Raymond-Claude-Ferdinand Aron was a French philosopher, sociologist, journalist and political scientist.
He is known for his lifelong friendship, sometimes fractious, with Jean-Paul Sartre. He is best known for his 1955 book The Opium of the Intellectuals, the title of which inverts Karl Marx's claim that religion was the opium of the people -- in contrast, Aron argued that in post-war France Marxism was the opium of intellectuals. In the book, Aron chastized French intellectuals for what he described as their harsh criticism of capitalism and democracy and their simultaneous defense of Marxist oppression, atrocities and intolerance.
Critic Roger Kimball suggests that Opium is "a seminal book of the twentieth century."
Aron also wrote extensively on a wide range of other topics, however. Citing the breadth and quality of Aron's writings, historian James R. Garland suggests that "Though he may be little known in America, Raymond Aron arguably stood as the preeminent example of French intellectualism for much of the twentieth century."
Born in Paris, the son of a secular Jewish lawyer, Aron studied at the École Normale Supérieure, where he met Jean-Paul Sartre, who became his friend and lifelong intellectual opponent. Aron took first place in the Agrégation of philosophy in 1928, the year Sartre failed the same exam. In 1930, he received a doctorate in the philosophy of history from the École Normale Supérieure.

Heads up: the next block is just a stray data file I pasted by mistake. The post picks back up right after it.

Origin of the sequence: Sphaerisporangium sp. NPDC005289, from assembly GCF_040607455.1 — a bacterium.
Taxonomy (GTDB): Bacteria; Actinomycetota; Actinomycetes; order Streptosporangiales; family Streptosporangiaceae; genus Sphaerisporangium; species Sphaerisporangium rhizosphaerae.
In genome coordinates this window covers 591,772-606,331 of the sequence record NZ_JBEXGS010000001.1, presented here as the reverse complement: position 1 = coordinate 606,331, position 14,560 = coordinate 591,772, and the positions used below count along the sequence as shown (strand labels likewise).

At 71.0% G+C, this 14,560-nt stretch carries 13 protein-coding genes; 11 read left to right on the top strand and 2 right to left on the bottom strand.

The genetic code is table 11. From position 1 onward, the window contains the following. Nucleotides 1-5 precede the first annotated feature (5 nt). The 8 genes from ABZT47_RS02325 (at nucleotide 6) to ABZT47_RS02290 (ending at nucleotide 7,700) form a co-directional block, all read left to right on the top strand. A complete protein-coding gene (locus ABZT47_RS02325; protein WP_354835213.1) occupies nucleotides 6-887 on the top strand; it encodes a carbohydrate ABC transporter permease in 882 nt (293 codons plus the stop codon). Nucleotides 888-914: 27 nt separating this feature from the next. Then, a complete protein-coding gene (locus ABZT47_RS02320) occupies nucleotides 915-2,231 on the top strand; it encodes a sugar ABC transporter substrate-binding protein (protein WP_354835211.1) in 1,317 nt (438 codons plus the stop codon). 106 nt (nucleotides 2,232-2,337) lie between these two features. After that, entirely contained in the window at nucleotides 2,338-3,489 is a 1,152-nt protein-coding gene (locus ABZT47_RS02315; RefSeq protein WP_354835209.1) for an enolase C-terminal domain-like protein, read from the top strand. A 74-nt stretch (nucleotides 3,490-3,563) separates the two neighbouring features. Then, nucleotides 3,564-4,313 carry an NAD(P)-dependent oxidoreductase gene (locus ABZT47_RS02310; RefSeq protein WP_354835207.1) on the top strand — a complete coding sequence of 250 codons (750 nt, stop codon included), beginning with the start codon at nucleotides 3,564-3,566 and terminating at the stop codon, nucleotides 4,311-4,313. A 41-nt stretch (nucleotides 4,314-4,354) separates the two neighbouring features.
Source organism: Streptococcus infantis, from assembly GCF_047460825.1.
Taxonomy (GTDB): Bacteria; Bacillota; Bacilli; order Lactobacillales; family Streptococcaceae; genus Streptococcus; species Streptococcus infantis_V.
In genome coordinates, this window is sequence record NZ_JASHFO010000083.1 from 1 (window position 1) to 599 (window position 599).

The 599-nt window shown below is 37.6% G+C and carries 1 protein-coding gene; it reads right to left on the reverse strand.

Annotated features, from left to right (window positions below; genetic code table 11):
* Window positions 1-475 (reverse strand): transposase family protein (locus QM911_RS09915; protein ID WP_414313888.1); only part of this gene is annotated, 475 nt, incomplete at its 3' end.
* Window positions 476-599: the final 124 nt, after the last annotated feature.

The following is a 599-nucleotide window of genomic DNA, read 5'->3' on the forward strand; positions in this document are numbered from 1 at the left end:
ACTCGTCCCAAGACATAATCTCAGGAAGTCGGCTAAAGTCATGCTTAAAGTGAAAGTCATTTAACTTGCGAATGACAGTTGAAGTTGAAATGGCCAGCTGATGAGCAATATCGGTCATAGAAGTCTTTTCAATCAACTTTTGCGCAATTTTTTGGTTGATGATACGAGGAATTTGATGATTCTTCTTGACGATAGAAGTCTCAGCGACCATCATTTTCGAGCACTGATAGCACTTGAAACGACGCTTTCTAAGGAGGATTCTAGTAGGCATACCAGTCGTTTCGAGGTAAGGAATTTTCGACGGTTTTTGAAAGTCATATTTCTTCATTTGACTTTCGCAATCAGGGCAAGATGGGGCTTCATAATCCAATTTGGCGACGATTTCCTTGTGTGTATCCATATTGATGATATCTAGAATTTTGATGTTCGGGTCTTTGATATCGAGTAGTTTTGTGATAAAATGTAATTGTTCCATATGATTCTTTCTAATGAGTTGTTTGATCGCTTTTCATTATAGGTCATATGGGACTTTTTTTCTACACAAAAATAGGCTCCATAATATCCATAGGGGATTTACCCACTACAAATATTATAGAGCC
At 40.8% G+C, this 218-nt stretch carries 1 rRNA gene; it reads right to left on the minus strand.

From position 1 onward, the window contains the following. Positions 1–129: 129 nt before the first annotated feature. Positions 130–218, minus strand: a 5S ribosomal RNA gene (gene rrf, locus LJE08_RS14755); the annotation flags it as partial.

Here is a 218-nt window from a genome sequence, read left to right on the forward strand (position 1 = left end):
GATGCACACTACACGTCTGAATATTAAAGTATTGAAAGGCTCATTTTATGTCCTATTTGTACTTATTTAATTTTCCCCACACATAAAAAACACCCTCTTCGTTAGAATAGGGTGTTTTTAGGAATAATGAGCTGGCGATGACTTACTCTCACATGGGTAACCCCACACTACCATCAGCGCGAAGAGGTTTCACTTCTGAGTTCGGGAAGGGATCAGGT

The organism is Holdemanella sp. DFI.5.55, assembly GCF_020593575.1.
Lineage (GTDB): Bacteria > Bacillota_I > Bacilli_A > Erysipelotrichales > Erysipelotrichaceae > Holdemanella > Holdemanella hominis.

He had been teaching social philosophy at the University of Toulouse for only a few weeks when World War II began; he joined the Armée de l'Air. When France was defeated, he left for London to join the Free French forces, then edited the newspaper, France Libre (Free France).
When the war ended Aron returned to Paris to teach sociology at the École Nationale d'Administration and at the Paris Institute of Political Studies. From 1955 to 1968, he taught at the Sorbonne, and after 1970 at the Collège de France. In 1953, he befriended the young American philosopher Allan Bloom, who was teaching at the Sorbonne.
A lifelong journalist, Aron in 1947 became an influential columnist for Le Figaro, a position he held for thirty years until he joined L'Express, where he wrote a political column up to his death.
In Berlin, Aron witnessed Nazi book burnings, and developed an aversion to all totalitarian systems. In 1938 he participated in the Colloque Walter Lippmann in Paris. While generally considered to the right of most French and European intellectuals of his era, Aron believed in the need for a substantial welfare state.
Aron wrote important works on Karl Marx and on Carl von Clausewitz, the Prussian theorist of war. In Peace and War he set out a theory of international relations. For Aron, Max Weber's monopoly on the legitimate use of physical force held by the state in its internal affairs does not apply to the relationship between states.
Aron died of a heart attack in Paris on 17 October 1983.
He was elected a Foreign Honorary Member of the American Academy of Arts and Sciences in 1960.